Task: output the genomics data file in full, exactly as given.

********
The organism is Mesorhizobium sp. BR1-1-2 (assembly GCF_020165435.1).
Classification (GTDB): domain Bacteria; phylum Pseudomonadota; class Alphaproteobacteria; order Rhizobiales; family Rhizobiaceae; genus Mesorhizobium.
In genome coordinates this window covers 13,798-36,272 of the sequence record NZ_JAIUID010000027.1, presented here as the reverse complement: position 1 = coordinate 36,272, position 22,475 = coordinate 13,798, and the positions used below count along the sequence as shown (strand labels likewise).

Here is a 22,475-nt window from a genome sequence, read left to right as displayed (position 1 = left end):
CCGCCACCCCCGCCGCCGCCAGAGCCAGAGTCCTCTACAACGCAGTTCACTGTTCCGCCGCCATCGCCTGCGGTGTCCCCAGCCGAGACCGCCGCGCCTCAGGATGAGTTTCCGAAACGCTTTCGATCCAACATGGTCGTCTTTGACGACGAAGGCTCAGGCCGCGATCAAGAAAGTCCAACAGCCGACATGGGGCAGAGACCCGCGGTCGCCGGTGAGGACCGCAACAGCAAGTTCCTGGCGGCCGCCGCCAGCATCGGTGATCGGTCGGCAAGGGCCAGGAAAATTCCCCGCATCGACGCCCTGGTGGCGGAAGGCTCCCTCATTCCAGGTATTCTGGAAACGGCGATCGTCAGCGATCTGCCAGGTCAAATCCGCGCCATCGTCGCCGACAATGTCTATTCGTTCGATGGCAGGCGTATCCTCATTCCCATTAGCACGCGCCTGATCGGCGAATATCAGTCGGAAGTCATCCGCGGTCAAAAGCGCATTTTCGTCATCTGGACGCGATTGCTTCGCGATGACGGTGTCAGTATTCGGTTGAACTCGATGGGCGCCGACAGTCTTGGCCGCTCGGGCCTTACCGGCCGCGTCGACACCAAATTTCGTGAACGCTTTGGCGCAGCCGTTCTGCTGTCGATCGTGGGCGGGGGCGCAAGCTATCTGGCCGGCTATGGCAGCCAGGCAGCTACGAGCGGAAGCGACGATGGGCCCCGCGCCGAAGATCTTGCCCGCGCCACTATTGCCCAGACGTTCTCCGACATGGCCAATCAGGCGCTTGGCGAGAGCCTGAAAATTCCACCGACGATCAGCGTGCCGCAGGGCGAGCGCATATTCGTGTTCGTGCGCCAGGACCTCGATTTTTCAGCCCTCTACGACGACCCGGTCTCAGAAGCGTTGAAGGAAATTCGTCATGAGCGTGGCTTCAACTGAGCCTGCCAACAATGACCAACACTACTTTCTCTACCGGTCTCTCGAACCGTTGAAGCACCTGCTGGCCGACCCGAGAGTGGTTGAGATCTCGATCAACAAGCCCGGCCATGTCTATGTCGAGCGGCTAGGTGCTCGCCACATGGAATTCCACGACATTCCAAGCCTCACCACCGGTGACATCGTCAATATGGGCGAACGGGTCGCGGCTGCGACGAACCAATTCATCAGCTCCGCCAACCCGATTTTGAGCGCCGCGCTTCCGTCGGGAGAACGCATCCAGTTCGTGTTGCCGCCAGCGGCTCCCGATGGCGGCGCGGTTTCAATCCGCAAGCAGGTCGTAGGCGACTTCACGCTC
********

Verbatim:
The organism is Mesorhizobium sp. BR1-1-2 (assembly GCF_020165435.1).
Classification (GTDB): domain Bacteria; phylum Pseudomonadota; class Alphaproteobacteria; order Rhizobiales; family Rhizobiaceae; genus Mesorhizobium.
In genome coordinates this window covers 13,798-36,272 of the sequence record NZ_JAIUID010000027.1, presented here as the reverse complement: position 1 = coordinate 36,272, position 22,475 = coordinate 13,798, and the positions used below count along the sequence as shown (strand labels likewise).

Here is a 22,475-nt window from a genome sequence, read left to right as displayed (position 1 = left end):
CCGCCACCCCCGCCGCCGCCAGAGCCAGAGTCCTCTACAACGCAGTTCACTGTTCCGCCGCCATCGCCTGCGGTGTCCCCAGCCGAGACCGCCGCGCCTCAGGATGAGTTTCCGAAACGCTTTCGATCCAACATGGTCGTCTTTGACGACGAAGGCTCAGGCCGCGATCAAGAAAGTCCAACAGCCGACATGGGGCAGAGACCCGCGGTCGCCGGTGAGGACCGCAACAGCAAGTTCCTGGCGGCCGCCGCCAGCATCGGTGATCGGTCGGCAAGGGCCAGGAAAATTCCCCGCATCGACGCCCTGGTGGCGGAAGGCTCCCTCATTCCAGGTATTCTGGAAACGGCGATCGTCAGCGATCTGCCAGGTCAAATCCGCGCCATCGTCGCCGACAATGTCTATTCGTTCGATGGCAGGCGTATCCTCATTCCCATTAGCACGCGCCTGATCGGCGAATATCAGTCGGAAGTCATCCGCGGTCAAAAGCGCATTTTCGTCATCTGGACGCGATTGCTTCGCGATGACGGTGTCAGTATTCGGTTGAACTCGATGGGCGCCGACAGTCTTGGCCGCTCGGGCCTTACCGGCCGCGTCGACACCAAATTTCGTGAACGCTTTGGCGCAGCCGTTCTGCTGTCGATCGTGGGCGGGGGCGCAAGCTATCTGGCCGGCTATGGCAGCCAGGCAGCTACGAGCGGAAGCGACGATGGGCCCCGCGCCGAAGATCTTGCCCGCGCCACTATTGCCCAGACGTTCTCCGACATGGCCAATCAGGCGCTTGGCGAGAGCCTGAAAATTCCACCGACGATCAGCGTGCCGCAGGGCGAGCGCATATTCGTGTTCGTGCGCCAGGACCTCGATTTTTCAGCCCTCTACGACGACCCGGTCTCAGAAGCGTTGAAGGAAATTCGTCATGAGCGTGGCTTCAACTGAGCCTGCCAACAATGACCAACACTACTTTCTCTACCGGTCTCTCGAACCGTTGAAGCACCTGCTGGCCGACCCGAGAGTGGTTGAGATCTCGATCAACAAGCCCGGCCATGTCTATGTCGAGCGGCTAGGTGCTCGCCACATGGAATTCCACGACATTCCAAGCCTCACCACCGGTGACATCGTCAATATGGGCGAACGGGTCGCGGCTGCGACGAACCAATTCATCAGCTCCGCCAACCCGATTTTGAGCGCCGCGCTTCCGTCGGGAGAACGCATCCAGTTCGTGTTGCCGCCAGCGGCTCCCGATGGCGGCGCGGTTTCAATCCGCAAGCAGGTCGTAGGCGACTTCACGCTC